Esme is a fun narrator: she babysits, she's learning how to drive, she's awkward in front of her crush, and she's got a lot going on at home. Her narration was funny and quirky, which I appreciated. It set the tone for the rest of the novel. I also liked reading about her friendship with Janice, who is the other member of Esme's Babysitters Club. Love female friendships! The girls went thrifting together, planned out outfits, and hung out after school. It’s so refreshing to see characters commit to a friendship and make it work, even when it’s not a main focus of the story.
Cassandra was a great character. She was chaotic to Esme’s rational, which was a good balance. She did get the pair in trouble a couple of times, but I thought she was fun to read about and her actions moved the story along nicely. I don’t necessarily think she’s a good person all the time, but I liked reading about a character in a contemporary setting who makes those same mistakes, and has good intentions that don’t always help everyone.
I had a great reading experience when I stopped taking the plot seriously. It's not a grave high fantasy, but a campy, witchy book about high school demon-fighters that's perfect for Halloween season. Watching Esme and Cassandra learn about their powers was hilarious, because of the specificity of some spells. There’s a spell for everything—even bad hair days!
My main fault with the book is that I wanted to know more about the Sitters: the history and structure of the organization, and to meet other members, for example. Basically, I wanted more world-building.
Overall, The Babysitters Coven is a fun fall fantasy that makes a great read for anyone—even if you’ve never babysat before! 4/5 stars.
Thank you to Random House BFYR and Netgalley for sharing a copy in exchange for my honest review.
Two princesses vying for the ultimate crown.
Two girls vying for the prince's heart.
This is the story of the American royals.
When America won the Revolutionary War, its people offered General George Washington a crown. Two and a half centuries later, the House of Washington still sits on the throne. Like most royal families, the Washingtons have an heir and a spare. A future monarch and a backup battery. Each child knows exactly what is expected of them. But these aren't just any royals. They're American. And their country was born of rebellion.
As Princess Beatrice gets closer to becoming America's first queen regnant, the duty she has embraced her entire life suddenly feels stifling. Nobody cares about the spare except when she's breaking the rules, so Princess Samantha doesn't care much about anything, either . . . except the one boy who is distinctly off-limits to her. And then there's Samantha's twin, Prince Jefferson. If he'd been born a generation earlier, he would have stood first in line for the throne, but the new laws of succession make him third. Most of America adores their devastatingly handsome prince . . . but two very different girls are vying to capture his heart.
Like The Thousandth Floor, McGee’s first series, American Royals thrives on a character-driven plot, with lots of gossip and drama that has the reader choosing sides immediately. I knew who I would be rooting for from the very first chapter, but as the perspectives deepened I found myself sympathizing with all of the characters. This is a fantastic historical re-imagining that takes readers on a whirlwind journey through the minds (and hearts) of the fictitious American royal family.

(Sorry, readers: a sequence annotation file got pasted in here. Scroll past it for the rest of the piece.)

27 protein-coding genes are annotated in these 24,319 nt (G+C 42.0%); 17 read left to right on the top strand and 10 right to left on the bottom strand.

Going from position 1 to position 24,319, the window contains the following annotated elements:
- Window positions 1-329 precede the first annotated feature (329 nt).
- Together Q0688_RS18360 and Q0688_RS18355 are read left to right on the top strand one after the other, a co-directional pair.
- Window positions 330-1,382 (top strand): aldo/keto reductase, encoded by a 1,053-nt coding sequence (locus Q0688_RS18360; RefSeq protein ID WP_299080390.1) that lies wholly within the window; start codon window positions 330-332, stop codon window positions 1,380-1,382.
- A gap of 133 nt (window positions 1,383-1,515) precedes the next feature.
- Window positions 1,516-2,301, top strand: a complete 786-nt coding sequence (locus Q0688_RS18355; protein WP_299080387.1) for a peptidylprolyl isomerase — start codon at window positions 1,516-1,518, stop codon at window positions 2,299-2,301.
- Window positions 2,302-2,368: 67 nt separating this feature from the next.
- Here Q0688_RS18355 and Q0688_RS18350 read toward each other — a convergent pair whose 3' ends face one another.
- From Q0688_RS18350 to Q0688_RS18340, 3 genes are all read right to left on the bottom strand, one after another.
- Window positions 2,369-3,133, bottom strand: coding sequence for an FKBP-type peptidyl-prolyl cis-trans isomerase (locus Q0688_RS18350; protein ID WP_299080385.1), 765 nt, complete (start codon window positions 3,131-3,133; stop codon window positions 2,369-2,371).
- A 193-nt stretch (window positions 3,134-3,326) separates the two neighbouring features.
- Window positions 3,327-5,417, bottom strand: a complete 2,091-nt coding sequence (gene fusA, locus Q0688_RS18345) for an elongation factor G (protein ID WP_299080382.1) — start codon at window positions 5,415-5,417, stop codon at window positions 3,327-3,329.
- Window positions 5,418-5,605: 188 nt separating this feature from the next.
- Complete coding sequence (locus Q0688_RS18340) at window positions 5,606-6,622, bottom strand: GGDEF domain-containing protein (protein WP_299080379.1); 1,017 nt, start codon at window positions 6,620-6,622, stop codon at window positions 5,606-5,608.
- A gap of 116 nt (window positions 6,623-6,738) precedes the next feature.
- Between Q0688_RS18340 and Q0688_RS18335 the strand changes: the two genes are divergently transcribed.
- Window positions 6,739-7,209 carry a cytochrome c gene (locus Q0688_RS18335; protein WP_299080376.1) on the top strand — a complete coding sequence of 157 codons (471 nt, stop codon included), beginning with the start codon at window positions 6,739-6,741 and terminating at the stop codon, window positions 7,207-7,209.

I love Beatrice. McGee did an excellent job portraying the struggles of growing up with a crown in her future, and how Beatrice both loved and felt trapped by her job. Obviously there are no American princesses in the present day, but I could easily imagine how celebrities might feel the same way as Beatrice did—she was controlled by her image, which is hard for a young person, who of course has their own interests and must balance that with a duty to their fanbase or, in Beatrice’s case, her citizens. If you’ve ever wondered how movie stars really feel, I think American Royals gets a lot of it right. Of course, I’m not famous in any way, shape, or form, so take my advice with a grain of salt and read this book for fun anyways!
Beatrice’s romantic storyline also hooked me. I don’t want to spoil anything here, but I will note that there is a love triangle of sorts and that I love the internal tension that caused. It’s a lot easier for me to read than drama of the gossip and blackmail sort, so I was very invested in the outcome of Beatrice’s love life.
I also enjoyed reading about Beatrice’s relationship with her younger twins. Beatrice is the heir, and Samantha and Jeff won’t rule in all likelihood, so of course there were some interesting emotions there, especially between the sisters. American Royals had a fair few moments of sibling rivalry, but there were also some sweet moments that I loved.
Nina, Samantha’s best friend, was such a sweetheart, and I loved reading about both her friendship with Samantha and her relationship with Jeff. I’m always a sucker for friendships that get a lot of page time, as well as friends-to-lovers romance storylines, and I liked Nina’s perspective throughout the novel because I got a fresh dose of both! Nina herself is amazing, and I’m very happy with the choices she made throughout the novel. She isn’t royalty, so it was interesting to see a “commoner’s” perspective on the madness of the royal lives.